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Potential Maximization And Coalition Government Formation

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  • ROD GARRATT

    ()
    (University of California, Santa Barbara, Department of Economics, Santa Barbara, CA 93106, USA)

  • JAMES E. PARCO

    (United States Air Force Academy, Department of Management, Colorado Springs, CO 80840, USA)

  • CHENG-ZHONG QIN

    (University of California, Santa Barbara, Department of Economics, Santa Barbara, CA 93106, USA)

  • AMNON RAPOPORT

    (University of Arizona, Department of Management and Policy, Tucson, AZ 85721, USA; Department of Economics, Hong Kong University of Science and Technology, China)

Abstract

A model of coalition government formation is presented in which inefficient, non-minimal winning coalitions may form in Nash equilibrium. Predictions for five games are presented and tested experimentally. The experimental data support potential maximization as a refinement of Nash equilibrium. In particular, the data support the prediction that non-minimal winning coalitions occur when the distance between policy positions of the parties is small relative to the value of forming the government. These conditions hold in games 1, 3, 4 and 5, where subjects played their unique potential-maximizing strategies 91, 52, 82 and 84 percent of the time, respectively. In the remaining game (Game 2) experimental data support the prediction of a minimal winning coalition. Players A and B played their unique potential-maximizing strategies 84 and 86 percent of the time, respectively, and the predicted minimal-winning government formed 92 percent of the time (all strategy choices for player C conform with potential maximization in Game 2). In Games 1, 2, 4 and 5 over 98 percent of the observed Nash equilibrium outcomes were those predicted by potential maximization. Other solution concepts including iterated elimination of weakly dominated strategies and strong/coalition-proof Nash equilibrium are also tested.

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Bibliographic Info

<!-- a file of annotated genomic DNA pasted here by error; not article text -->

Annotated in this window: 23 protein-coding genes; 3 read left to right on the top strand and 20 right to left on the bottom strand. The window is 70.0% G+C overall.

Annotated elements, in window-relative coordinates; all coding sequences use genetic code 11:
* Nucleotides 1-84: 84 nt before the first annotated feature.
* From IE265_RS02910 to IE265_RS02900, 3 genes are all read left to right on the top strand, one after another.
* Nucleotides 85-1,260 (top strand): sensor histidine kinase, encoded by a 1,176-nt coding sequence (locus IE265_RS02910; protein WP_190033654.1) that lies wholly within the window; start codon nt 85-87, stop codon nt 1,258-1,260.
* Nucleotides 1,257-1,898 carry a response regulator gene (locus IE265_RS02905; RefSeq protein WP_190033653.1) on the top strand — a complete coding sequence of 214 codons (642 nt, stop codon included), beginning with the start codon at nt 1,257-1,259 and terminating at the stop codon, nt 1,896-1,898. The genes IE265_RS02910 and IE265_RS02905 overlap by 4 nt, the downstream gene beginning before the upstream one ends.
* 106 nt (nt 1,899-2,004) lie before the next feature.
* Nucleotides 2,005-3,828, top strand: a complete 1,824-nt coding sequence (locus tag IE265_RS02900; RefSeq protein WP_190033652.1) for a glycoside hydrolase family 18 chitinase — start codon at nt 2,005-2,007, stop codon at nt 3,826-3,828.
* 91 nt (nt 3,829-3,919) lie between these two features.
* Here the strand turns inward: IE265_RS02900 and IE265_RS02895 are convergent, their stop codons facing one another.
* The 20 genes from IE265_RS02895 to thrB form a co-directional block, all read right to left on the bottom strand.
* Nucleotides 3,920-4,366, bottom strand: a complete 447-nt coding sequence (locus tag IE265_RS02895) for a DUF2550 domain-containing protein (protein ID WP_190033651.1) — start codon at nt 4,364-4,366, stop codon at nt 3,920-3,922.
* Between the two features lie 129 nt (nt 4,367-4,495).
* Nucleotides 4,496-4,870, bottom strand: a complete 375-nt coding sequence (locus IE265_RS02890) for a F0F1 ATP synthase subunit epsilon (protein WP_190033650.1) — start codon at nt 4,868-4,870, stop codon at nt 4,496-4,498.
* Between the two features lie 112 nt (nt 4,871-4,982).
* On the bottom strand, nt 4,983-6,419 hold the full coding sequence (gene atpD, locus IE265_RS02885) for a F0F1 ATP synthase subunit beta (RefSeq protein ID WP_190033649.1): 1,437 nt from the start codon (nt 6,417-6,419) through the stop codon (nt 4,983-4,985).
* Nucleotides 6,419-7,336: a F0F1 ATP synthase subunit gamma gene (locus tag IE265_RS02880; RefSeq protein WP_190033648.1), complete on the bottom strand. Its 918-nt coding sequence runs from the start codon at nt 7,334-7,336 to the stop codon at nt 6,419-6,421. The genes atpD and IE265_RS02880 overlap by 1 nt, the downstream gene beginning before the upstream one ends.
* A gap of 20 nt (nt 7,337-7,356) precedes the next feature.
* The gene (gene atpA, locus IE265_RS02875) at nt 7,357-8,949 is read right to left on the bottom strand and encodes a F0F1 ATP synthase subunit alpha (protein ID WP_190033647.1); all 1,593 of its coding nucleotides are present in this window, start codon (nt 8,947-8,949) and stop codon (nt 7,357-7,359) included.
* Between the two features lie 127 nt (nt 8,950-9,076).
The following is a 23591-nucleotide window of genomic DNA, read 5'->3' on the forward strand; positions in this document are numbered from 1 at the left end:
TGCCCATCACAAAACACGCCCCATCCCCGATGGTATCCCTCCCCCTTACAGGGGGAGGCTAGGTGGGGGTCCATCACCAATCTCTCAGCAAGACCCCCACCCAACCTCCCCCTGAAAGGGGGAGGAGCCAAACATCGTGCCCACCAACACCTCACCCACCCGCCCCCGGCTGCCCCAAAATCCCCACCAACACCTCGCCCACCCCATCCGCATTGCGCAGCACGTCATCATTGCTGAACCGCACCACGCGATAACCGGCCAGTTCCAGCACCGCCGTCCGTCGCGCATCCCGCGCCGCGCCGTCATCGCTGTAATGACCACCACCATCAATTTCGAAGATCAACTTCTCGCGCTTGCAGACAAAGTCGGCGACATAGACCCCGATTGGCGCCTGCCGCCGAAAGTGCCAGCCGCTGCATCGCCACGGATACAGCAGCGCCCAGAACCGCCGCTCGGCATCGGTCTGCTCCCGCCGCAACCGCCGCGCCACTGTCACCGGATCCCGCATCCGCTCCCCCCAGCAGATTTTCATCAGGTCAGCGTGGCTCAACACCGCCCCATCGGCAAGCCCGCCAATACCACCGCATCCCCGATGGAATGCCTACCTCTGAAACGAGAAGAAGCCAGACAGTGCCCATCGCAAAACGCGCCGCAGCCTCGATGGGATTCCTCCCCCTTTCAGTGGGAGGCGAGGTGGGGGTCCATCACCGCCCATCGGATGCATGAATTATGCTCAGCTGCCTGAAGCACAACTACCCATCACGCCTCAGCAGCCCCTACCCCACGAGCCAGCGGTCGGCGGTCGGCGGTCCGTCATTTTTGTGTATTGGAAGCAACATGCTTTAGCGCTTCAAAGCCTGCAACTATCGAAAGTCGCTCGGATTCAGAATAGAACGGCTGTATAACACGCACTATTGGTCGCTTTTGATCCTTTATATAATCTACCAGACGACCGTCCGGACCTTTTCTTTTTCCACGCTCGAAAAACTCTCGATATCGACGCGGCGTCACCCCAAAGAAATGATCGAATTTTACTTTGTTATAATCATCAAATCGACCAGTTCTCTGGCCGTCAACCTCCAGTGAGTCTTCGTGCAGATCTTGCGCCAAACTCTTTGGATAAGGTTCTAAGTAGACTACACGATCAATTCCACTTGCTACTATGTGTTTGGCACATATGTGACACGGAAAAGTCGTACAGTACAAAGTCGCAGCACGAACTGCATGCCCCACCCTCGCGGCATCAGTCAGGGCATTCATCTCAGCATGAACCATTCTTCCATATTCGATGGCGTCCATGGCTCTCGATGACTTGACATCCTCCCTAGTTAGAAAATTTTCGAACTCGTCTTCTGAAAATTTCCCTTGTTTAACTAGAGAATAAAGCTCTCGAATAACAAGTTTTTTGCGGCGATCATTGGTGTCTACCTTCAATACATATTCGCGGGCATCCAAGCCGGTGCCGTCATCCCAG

Article provided by World Scientific Publishing Co. Pte. Ltd. in its journal International Game Theory Review.

Volume (Year): 07 (2005)
Issue (Month): 04 ()
Pages: 407-429

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Handle: RePEc:wsi:igtrxx:v:07:y:2005:i:04:p:407-429

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Related research

Keywords: Coalition formation; potential maximization; Nash equilibrium refinements; experimental study; minimal winning; JEL Classification: C72; JEL Classification: C78; JEL Classification: D72;

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  1. J. Keith Murnighan & Alvin E. Roth, 1977. "The Effects of Communication and Information Availability in an Experimental Study of a Three-Person Game," Management Science, INFORMS, vol. 23(12), pages 1336-1348, August.
  2. Slikker, M., 1999. "Coalition Formation and Potential Games," Discussion Paper 1999-83, Tilburg University, Center for Economic Research.
  3. Roger B. Myerson, 1976. "Graphs and Cooperation in Games," Discussion Papers 246, Northwestern University, Center for Mathematical Studies in Economics and Management Science.
  4. Slikker, M. & Dutta, B. & Tijs, S.H. & Nouweland, C.G.A.M. van den, 2000. "Potential maximizers and network formation," Open Access publications from Tilburg University urn:nbn:nl:ui:12-84647, Tilburg University.
  5. repec:ebl:ecbull:v:3:y:2003:i:12:p:1-11 is not listed on IDEAS
  6. Qin, Cheng-Zhong, 1996. "Endogenous Formation of Cooperation Structures," Journal of Economic Theory, Elsevier, vol. 69(1), pages 218-226, April.
  7. repec:ebl:ecbull:v:3:y:2003:i:5:p:1-9 is not listed on IDEAS
  8. Monderer, Dov & Shapley, Lloyd S., 1996. "Potential Games," Games and Economic Behavior, Elsevier, vol. 14(1), pages 124-143, May.
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Cited by:
  1. J. Atsu Amegashie & C. Bram Cadsby & Yang Song, 2005. "Competitive Burnout: Theory and Experimental Evidence," Working Papers 0507, University of Guelph, Department of Economics and Finance.

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